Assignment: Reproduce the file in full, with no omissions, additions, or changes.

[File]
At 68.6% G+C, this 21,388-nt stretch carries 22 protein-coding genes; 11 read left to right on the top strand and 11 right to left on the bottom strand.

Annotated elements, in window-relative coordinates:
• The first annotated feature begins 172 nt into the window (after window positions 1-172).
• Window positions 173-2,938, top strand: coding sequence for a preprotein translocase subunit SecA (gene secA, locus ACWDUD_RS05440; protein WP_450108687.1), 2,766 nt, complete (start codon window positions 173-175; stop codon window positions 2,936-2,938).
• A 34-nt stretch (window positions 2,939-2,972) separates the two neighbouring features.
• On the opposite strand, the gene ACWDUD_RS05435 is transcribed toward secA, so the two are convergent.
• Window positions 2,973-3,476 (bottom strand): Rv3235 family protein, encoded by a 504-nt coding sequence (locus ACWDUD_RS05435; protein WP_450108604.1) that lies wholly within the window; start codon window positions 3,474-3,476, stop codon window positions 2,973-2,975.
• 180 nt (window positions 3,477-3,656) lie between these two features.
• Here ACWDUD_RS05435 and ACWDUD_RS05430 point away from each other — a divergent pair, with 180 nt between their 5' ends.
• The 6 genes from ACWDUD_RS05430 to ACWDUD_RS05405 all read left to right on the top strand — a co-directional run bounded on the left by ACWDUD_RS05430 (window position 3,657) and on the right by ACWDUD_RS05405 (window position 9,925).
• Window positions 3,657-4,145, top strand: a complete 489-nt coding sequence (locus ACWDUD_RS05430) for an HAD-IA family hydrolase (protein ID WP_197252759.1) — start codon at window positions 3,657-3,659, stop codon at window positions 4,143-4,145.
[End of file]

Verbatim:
At 68.6% G+C, this 21,388-nt stretch carries 22 protein-coding genes; 11 read left to right on the top strand and 11 right to left on the bottom strand.

Annotated elements, in window-relative coordinates:
• The first annotated feature begins 172 nt into the window (after window positions 1-172).
• Window positions 173-2,938, top strand: coding sequence for a preprotein translocase subunit SecA (gene secA, locus ACWDUD_RS05440; protein WP_450108687.1), 2,766 nt, complete (start codon window positions 173-175; stop codon window positions 2,936-2,938).
• A 34-nt stretch (window positions 2,939-2,972) separates the two neighbouring features.
• On the opposite strand, the gene ACWDUD_RS05435 is transcribed toward secA, so the two are convergent.
• Window positions 2,973-3,476 (bottom strand): Rv3235 family protein, encoded by a 504-nt coding sequence (locus ACWDUD_RS05435; protein WP_450108604.1) that lies wholly within the window; start codon window positions 3,474-3,476, stop codon window positions 2,973-2,975.
• 180 nt (window positions 3,477-3,656) lie between these two features.
• Here ACWDUD_RS05435 and ACWDUD_RS05430 point away from each other — a divergent pair, with 180 nt between their 5' ends.
• The 6 genes from ACWDUD_RS05430 to ACWDUD_RS05405 all read left to right on the top strand — a co-directional run bounded on the left by ACWDUD_RS05430 (window position 3,657) and on the right by ACWDUD_RS05405 (window position 9,925).
• Window positions 3,657-4,145, top strand: a complete 489-nt coding sequence (locus ACWDUD_RS05430) for an HAD-IA family hydrolase (protein ID WP_197252759.1) — start codon at window positions 3,657-3,659, stop codon at window positions 4,143-4,145.